Researchers from Harvard University and the Massachusetts Institute of Technology (MIT) teamed up to study the genetic profiles of almost half a million people. The researchers were looking for genetic factors that might indicate a person has a biological predisposition to same-sex behavior. Their conclusion: There is no such thing as a “gay gene.”
“There is no single gay gene, and a genetic test for if you’re going to have a same-sex relationship is not going to work,” says Ben Neale, an associate professor in the Analytic and Translational Genetics Unit at Massachusetts General Hospital. Neale worked on the study and says that while genetics is an important “contributing factor” for sexual behavior, it accounts for “less than half of this story.”
Scientists have long debated whether same-sex attraction and behavior is the result of nature or nurture, but there has yet to be any definitive evidence one way or the other. Previous studies such as a Johns Hopkins study on homosexuality have come to similar conclusions as this most recent study does. “There is virtually no evidence that anyone, gay or straight, is ‘born that way’ if that means their sexual orientation was genetically determined. But there is some evidence from the twin studies that certain genetic profiles probably increase the likelihood the person later identifies as gay or engages in same-sex sexual behavior,” a report published in The New Atlantis reads.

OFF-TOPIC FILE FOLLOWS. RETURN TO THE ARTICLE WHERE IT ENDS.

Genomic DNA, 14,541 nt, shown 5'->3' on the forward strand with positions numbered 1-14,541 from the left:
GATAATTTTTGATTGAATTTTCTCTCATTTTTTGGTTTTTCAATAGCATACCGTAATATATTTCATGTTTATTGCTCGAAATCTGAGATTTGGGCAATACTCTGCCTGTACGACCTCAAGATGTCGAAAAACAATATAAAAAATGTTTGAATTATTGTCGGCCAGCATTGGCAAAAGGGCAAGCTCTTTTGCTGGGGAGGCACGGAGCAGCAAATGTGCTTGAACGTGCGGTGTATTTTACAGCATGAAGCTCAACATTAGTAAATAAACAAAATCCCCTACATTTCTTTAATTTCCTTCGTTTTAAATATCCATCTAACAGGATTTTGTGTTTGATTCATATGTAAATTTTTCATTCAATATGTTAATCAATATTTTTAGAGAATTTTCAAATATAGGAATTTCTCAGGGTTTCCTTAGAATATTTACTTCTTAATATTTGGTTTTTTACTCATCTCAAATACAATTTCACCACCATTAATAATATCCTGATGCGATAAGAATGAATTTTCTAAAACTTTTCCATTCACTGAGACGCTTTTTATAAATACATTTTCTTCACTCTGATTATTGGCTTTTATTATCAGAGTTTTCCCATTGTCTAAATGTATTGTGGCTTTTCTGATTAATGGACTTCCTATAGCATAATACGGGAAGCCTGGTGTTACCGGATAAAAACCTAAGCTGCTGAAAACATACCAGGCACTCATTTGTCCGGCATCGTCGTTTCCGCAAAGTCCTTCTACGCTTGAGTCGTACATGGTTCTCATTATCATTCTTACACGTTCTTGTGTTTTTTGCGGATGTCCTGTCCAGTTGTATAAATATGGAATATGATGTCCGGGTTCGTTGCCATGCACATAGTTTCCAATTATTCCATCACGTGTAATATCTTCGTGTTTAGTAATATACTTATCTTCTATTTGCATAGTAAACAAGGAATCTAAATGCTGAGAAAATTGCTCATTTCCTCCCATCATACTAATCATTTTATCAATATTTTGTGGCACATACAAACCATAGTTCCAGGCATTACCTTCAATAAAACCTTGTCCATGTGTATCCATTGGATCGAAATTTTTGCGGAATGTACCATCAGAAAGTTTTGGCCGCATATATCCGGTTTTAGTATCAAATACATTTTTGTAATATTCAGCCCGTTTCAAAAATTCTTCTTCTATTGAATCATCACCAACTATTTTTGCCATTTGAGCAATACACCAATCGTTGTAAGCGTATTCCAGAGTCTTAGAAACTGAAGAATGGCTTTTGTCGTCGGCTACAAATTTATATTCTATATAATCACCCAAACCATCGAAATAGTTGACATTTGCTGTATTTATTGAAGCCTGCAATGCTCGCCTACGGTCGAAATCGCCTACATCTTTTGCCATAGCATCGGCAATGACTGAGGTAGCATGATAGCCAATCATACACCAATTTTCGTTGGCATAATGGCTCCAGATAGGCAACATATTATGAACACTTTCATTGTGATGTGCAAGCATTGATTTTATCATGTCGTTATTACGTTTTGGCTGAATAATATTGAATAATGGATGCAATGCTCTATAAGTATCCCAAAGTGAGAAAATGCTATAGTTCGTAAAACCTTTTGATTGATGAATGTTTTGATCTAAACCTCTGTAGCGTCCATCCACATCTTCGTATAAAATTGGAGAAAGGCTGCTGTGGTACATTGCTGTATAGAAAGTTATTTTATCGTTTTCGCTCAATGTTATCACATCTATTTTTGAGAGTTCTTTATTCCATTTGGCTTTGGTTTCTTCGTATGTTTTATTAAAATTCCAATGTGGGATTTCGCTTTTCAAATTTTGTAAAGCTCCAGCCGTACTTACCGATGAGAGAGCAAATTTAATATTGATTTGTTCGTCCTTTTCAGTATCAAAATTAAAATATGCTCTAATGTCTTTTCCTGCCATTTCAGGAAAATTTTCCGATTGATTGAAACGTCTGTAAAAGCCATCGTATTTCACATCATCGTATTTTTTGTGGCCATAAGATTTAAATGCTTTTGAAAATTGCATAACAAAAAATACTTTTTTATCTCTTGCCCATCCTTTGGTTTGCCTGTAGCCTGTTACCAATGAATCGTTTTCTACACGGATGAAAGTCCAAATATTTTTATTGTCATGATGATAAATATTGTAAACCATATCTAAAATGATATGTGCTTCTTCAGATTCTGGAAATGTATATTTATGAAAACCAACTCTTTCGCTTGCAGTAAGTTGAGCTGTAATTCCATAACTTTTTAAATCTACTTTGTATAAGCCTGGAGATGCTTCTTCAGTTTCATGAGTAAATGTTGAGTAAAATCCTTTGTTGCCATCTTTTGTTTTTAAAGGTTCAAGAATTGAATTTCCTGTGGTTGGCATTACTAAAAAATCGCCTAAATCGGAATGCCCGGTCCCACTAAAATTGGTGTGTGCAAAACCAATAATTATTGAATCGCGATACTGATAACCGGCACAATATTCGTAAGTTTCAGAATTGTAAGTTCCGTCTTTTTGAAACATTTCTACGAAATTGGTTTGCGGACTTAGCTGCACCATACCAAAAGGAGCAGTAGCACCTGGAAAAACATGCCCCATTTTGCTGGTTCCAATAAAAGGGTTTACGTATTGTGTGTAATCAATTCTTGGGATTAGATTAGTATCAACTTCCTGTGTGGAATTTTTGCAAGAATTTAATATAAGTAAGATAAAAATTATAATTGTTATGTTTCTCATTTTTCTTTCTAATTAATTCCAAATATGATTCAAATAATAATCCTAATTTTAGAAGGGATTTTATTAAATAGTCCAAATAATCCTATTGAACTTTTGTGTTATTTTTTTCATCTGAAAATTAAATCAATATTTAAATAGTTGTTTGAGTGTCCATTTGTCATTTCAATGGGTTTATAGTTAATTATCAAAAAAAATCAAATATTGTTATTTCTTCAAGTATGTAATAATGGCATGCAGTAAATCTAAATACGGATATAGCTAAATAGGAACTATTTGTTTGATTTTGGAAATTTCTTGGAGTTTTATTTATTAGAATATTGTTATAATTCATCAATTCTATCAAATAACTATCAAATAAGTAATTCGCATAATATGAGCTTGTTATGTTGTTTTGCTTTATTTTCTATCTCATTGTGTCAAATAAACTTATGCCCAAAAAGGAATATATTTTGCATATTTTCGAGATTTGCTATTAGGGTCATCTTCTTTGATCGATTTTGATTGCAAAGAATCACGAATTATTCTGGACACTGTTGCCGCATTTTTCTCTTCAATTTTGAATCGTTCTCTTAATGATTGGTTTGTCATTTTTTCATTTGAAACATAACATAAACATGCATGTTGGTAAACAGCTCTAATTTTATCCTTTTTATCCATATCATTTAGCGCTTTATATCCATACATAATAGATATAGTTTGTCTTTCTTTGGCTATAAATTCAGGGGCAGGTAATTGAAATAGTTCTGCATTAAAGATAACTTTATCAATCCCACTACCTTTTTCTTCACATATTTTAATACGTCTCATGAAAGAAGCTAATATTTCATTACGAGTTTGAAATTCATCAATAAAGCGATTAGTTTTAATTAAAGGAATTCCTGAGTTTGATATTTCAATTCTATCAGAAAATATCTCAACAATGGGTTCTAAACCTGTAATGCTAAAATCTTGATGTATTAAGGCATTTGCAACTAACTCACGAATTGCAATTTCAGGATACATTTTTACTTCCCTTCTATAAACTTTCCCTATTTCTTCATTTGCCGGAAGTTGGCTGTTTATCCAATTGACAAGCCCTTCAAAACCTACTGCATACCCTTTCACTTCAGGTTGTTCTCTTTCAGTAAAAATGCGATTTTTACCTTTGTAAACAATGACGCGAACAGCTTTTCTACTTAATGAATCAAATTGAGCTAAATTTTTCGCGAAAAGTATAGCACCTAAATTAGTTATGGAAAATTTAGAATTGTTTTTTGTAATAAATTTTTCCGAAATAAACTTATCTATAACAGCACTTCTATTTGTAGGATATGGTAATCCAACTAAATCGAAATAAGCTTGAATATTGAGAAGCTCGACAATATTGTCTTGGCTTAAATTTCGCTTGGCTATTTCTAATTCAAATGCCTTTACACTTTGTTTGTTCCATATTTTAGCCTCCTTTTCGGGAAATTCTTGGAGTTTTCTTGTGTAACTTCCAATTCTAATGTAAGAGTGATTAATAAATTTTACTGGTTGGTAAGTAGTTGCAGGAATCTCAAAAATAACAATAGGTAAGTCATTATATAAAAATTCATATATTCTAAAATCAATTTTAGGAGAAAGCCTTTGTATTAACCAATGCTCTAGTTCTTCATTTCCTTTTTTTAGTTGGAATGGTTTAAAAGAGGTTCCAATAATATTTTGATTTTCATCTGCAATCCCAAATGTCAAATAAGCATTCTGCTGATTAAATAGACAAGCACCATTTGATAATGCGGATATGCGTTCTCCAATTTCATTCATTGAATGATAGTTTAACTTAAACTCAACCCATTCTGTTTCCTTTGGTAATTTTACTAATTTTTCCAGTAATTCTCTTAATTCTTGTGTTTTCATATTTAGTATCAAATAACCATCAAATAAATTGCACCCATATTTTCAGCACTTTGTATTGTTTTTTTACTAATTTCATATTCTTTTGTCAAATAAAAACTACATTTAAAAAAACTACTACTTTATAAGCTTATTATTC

How Was the Research Conducted?
This most recent study’s results were published in Science magazine in an article titled “How do genes affect same-sex behavior?” Researchers analyzed the genomes of 408,995 individuals from the United Kingdom’s Biobank project and 68,527 individuals from the United States who have used 23andMe’s services. The article is diligent to point out that while this is a significant number of genomes to analyze, the results should be taken with a grain of salt due to the lack of diversity among the individuals represented by the data. The article explains:
A caveat common to most genetic discoveries is that the study…includes only European-ancestry populations from Western high-income countries (United Kingdom, United States, and Sweden for replication). The data also come from older individuals living under stricter social norms and legislative regulations (23andMe, mean age 51.3 years; UK Biobank, aged 40 to 69 years), overrepresented by higher socioeconomic status groups.
What Did the Study Find?
The study did find certain genetic variants associated with same-sex attraction, although the researchers say those variants can only account for 8-25 percent of same-sex behavior among the people it analyzed. There were five variants the researchers found, one of which being related to a person’s sense of smell. Other variants were linked to the body’s regulation of testosterone and estrogen.
The study represents the largest number of genomes analyzed with same-sex behavior in mind, and while there isn’t much the researchers can conclude at this time, it highlights the need for more research to be done on this topic. The article in Science concludes: “This study serves as a guide to the potential magnitude of genetic effects we may eventually measure and a sign that complex behaviors continue to have small, likely polygenic, influences.”